Those interested in the assets of RadioShack can now acquire the brand name and other intellectual property without having to buy any stores — but they’ll have to top a $20 million lead bid from the bankrupt electronics retailer’s largest shareholder.
RadioShack lawyers said at a bankruptcy court hearing Wednesday that the company’s name and intellectual property would be sold separately from about 2,000 of its stores and that hedge fund Standard General agreed to an initial bid of at least $20 million. The auction is scheduled for March 23.
Bill Samuels, an intellectual property lawyer at W.R. Samuels Law, said the RadioShack name still has plenty of value despite the financial troubles that forced the company to file bankruptcy earlier this month.
“When somebody says ‘RadioShack,’ you certainly know what they’re talking about,” he told CNN. “People will continue to discuss it, even if it’s a completely different business.”
Standard General has also made an initial bid of $200 million for the stores. It plans to keep about half of those stores open and co-brand them with wireless provider Sprint, CNN reported.
U.S. Bankruptcy Judge Brendan Shannon on Wednesday approved a plan to let Standard General bid for the stores using millions in debt from RadioShack in a process known as credit-bidding. RadioShack simultaneously held an auction for the leases to the 1,100 stores it will close this month, with about 200 leases receiving bids.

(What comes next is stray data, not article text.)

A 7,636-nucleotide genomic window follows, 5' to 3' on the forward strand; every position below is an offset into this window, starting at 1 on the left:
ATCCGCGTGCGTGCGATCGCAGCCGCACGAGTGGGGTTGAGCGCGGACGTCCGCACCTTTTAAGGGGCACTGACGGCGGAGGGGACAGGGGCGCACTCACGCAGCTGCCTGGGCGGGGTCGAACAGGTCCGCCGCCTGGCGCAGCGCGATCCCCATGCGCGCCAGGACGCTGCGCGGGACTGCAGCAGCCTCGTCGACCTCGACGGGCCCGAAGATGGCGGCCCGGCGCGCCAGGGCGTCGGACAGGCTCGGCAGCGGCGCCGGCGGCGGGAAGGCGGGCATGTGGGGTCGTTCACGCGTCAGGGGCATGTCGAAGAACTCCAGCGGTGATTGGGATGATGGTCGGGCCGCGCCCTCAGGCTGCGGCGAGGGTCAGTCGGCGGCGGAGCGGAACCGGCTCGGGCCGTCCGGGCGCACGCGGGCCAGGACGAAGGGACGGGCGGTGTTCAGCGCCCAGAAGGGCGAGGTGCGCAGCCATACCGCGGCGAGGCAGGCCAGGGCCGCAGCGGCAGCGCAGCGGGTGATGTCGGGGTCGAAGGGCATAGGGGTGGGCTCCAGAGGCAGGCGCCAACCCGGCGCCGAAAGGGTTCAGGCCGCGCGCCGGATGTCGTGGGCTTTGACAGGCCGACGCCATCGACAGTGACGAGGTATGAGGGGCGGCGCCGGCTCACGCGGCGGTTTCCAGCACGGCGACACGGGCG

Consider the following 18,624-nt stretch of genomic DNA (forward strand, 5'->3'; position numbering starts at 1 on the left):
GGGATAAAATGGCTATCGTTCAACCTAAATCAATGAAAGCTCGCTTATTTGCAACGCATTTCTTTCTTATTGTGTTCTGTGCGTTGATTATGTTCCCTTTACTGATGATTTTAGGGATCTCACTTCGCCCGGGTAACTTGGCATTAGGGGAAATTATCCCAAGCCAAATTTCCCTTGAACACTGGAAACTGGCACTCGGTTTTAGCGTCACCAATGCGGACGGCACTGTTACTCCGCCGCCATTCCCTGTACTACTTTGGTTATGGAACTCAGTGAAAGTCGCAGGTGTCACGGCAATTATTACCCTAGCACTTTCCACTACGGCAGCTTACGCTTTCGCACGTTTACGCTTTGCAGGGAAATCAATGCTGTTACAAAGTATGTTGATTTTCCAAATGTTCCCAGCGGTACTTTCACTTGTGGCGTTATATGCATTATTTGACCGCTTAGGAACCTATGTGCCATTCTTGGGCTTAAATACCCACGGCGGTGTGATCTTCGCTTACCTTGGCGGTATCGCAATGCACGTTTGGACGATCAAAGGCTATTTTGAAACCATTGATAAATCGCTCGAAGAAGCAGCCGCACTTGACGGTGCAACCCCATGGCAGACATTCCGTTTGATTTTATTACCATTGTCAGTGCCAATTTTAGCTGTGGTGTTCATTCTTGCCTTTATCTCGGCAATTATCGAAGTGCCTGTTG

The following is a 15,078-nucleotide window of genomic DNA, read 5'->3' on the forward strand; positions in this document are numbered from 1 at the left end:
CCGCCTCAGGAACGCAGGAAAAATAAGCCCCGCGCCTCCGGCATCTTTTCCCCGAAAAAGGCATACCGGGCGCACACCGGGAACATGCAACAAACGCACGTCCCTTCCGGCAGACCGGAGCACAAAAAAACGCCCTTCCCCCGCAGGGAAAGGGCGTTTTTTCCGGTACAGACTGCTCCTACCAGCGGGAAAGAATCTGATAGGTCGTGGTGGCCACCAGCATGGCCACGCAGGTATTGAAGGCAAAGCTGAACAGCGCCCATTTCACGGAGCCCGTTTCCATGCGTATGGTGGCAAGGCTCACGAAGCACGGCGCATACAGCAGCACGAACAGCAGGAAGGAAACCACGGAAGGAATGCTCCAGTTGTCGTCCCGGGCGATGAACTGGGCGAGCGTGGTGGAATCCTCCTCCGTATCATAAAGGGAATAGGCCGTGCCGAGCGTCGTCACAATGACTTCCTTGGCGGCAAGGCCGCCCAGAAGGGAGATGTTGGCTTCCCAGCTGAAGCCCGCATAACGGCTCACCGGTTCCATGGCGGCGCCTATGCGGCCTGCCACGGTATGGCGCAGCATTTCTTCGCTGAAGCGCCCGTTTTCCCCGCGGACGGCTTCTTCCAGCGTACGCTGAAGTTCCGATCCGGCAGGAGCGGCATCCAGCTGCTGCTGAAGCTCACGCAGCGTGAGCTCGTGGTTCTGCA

“Everybody is moving really fast,” Greg Gordon, a RadioShack lawyer, told CNN. “The company is losing money every day, and every day that goes by is more value that’s lost.”
He said he doesn’t know just how much the RadioShack name will sell for. “Somebody is willing to pay $20 million for it,” he said. “The auction will determine its value.”
Standard General is battling a group of unsecured creditors, meanwhile, in bankruptcy court. In October 2014, Standard General, along with fellow shareholder LiteSpeed, acquired the company’s then outstanding credit agreement loans from GE Capital.
“In seeking court authority to, among other things, investigate the October 2014 transaction to determine whether it is potentially avoidable as a fraudulent conveyance,” said an S&P Capital IQ blog this week, “the unsecured creditors’ committee alleged the deal may have been specifically undertaken, in part, to delay the company’s default and Chapter 11 filing until after the fourth quarter of 2014, in order to protect certain participating investors in the transaction that may have sold [credit default swap] protection on the company betting it would not default before Dec. 20, 2014.”
The S&P Capital IQ blogger, Alan Zimmerman, also said that the unsecured creditors’ committee is alleging that the deal “served to position Standard General at the top of the company’s credit structure to pave the way for its acquisition of certain of the company’s stores (to be followed by a co-branding deal with Sprint in the acquired stores) via a credit bid.”
GameStop has expressed interest in some of the store leases. If the company was awarded those leases, “the locations would be primarily used to expand the retail footprint of our Spring Mobile business, which is an exclusive AT&T dealer,” a GameStop spokesman told Bloomberg.